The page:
|Publication number||US4039331 A|
|Application number||US 05/669,773|
|Publication date||Aug 2, 1977|
|Filing date||Mar 24, 1976|
|Priority date||Mar 24, 1976|
|Publication number||05669773, 669773, US 4039331 A, US 4039331A, US-A-4039331, US4039331 A, US4039331A|
|Original Assignee||Xerox Corporation|
|Export Citation||BiBTeX, EndNote, RefMan|
|Patent Citations (3), Referenced by (14), Classifications (17)|
|External Links: USPTO, USPTO Assignment, Espacenet|
This invention relates, in general, to electrostatographic imaging systems, and, in particular, to improved developer materials and their uses.
The formation and development of images on the surface of photoconductive materials by electrostatic means is well-known. The basic electrophotographic process, as taught by C. F. Carlson in U.S. Pat. No. 2,297,691, involves placing a uniform electrostatic charge on a photoconductive insulating layer, exposing the layer to a light and shadow image to dissipate the charge on the areas of the layer exposed to the light and developing the resulting electrostatic latent image by depositing on the image a finely-divided electroscopic material referred to in the art as "toner". The toner will normally be attracted to those areas of the layer which retain a charge thereby forming a toner image corresponding to the electrostatic latent image. This powder image may then be transferred to a support surface such as paper. The transferred image may subsequently be permanently affixed to the support surface as by heat. Instead of latent image formation by uniformly charging the photoconductive layer and then exposing the layer to a light and shadow image, one may form the latent image by directly charging the layer in image configuration. The powder image may be fixed to the photoconductive layer if elimination of the powder image transfer step is desired. Other suitable fixing means such as solvent or overcoating treatment may be substituted for the foregoing heat fixing step.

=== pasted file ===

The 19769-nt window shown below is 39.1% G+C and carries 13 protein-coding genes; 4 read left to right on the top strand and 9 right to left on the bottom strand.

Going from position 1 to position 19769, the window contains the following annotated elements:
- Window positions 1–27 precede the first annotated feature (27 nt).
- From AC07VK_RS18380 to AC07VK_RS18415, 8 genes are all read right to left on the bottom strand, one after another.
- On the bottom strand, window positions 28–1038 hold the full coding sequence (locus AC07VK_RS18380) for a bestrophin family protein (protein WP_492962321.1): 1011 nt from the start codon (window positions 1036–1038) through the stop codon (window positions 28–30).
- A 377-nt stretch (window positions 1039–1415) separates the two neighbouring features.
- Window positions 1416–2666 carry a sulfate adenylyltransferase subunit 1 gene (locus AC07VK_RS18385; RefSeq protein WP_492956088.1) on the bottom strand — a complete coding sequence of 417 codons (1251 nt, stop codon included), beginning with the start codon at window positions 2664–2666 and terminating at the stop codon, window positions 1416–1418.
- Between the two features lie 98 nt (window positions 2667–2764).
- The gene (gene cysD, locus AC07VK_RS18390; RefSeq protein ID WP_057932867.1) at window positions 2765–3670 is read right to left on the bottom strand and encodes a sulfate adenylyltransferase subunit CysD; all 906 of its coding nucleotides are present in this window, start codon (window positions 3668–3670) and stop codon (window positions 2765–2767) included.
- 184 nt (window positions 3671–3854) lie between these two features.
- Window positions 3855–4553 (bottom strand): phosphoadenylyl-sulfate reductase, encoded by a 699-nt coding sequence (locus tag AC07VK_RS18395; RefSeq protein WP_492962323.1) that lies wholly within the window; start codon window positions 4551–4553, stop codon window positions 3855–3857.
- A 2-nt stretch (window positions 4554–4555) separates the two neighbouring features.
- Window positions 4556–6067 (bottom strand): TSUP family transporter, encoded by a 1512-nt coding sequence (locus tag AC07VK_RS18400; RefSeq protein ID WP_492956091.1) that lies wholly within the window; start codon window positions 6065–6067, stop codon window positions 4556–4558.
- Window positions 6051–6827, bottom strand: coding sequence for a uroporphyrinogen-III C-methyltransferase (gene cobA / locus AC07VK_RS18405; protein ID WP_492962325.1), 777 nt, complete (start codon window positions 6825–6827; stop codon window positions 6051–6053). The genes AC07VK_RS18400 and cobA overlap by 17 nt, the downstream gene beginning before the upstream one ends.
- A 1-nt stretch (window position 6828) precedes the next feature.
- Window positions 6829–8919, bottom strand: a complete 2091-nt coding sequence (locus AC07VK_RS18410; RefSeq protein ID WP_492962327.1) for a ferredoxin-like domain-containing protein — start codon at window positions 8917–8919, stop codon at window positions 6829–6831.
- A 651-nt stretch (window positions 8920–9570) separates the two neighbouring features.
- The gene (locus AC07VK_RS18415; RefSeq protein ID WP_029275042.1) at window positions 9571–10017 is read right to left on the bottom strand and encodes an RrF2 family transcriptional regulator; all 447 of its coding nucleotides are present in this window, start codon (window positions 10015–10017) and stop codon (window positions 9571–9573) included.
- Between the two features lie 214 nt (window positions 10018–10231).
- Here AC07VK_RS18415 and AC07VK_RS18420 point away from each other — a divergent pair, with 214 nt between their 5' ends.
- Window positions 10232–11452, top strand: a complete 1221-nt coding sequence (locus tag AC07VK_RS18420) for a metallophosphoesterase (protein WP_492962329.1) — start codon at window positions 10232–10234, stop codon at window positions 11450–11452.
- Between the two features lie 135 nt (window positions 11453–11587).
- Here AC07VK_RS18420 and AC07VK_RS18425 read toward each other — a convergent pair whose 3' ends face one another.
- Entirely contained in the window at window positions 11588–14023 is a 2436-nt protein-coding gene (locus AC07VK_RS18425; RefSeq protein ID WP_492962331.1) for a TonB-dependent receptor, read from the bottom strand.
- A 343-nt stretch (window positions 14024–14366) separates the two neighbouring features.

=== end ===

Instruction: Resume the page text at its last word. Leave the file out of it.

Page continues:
Many methods are known for applying the electroscopic particles to the electrostatic latent image to be developed. One development method, as disclosed by E. N. Wise in U.S. Pat. No. 2,618,552 is well-known as "cascade" development. In this method, a developer material comprising relatively large carrier particles having finely-divided toner particles electrostatically clinging to the surface of the carrier particles is conveyed to and rolled or cascaded across the electrostatic latent image bearing surface. The composition of the toner particles is so chosen as to have a triboelectric polarity opposite that of the carrier particles. As the mixture cascades or rolls across the image bearing surface, the toner particles are electrostatically deposited and secured to the charged portion of the latent image and are not deposited on the uncharged or background portions of the image. Most of the toner particles accidentially deposited in the background are removed by the rolling carrier, due apparently, to the greater electrostatic attraction between the toner and the carrier than between the toner and the discharged background. The carrier particles and unused toner particles are then recycled. The technique is extremely good for the development of line copy images. The cascade development process is the most widely used commercial electrostatographic development technique. A general purpose office copying machine incorporating this technique is described in U.S. Pat. No. 3,099,943.
Another technique for developing electrostatic latent images is the "magnetic brush" process as disclosed, for example, in U.S. Pat. No. 2,874,063. In this method, a developer material containing toner and magnetic carrier particles is carried by a magnet. The magnetic field of the magnet causes alignment of the magnetic carriers in a brush-like configuration. This "magnetic brush" is engaged with an electrostatic latent image bearing surface and the toner particles are drawn from the brush to the electrostatic latent image by electrostatic attraction.
Another technique for developing electrostatic latent images is the "touchdown" process as disclosed, for example, in U.S. Pat. Nos. 2,895,847 and 3,245,823 to Mayo. In this method, a developer material is carried to a latent image bearing surface by a support layer such as a web or sheet and is deposited thereon in conformity with said image.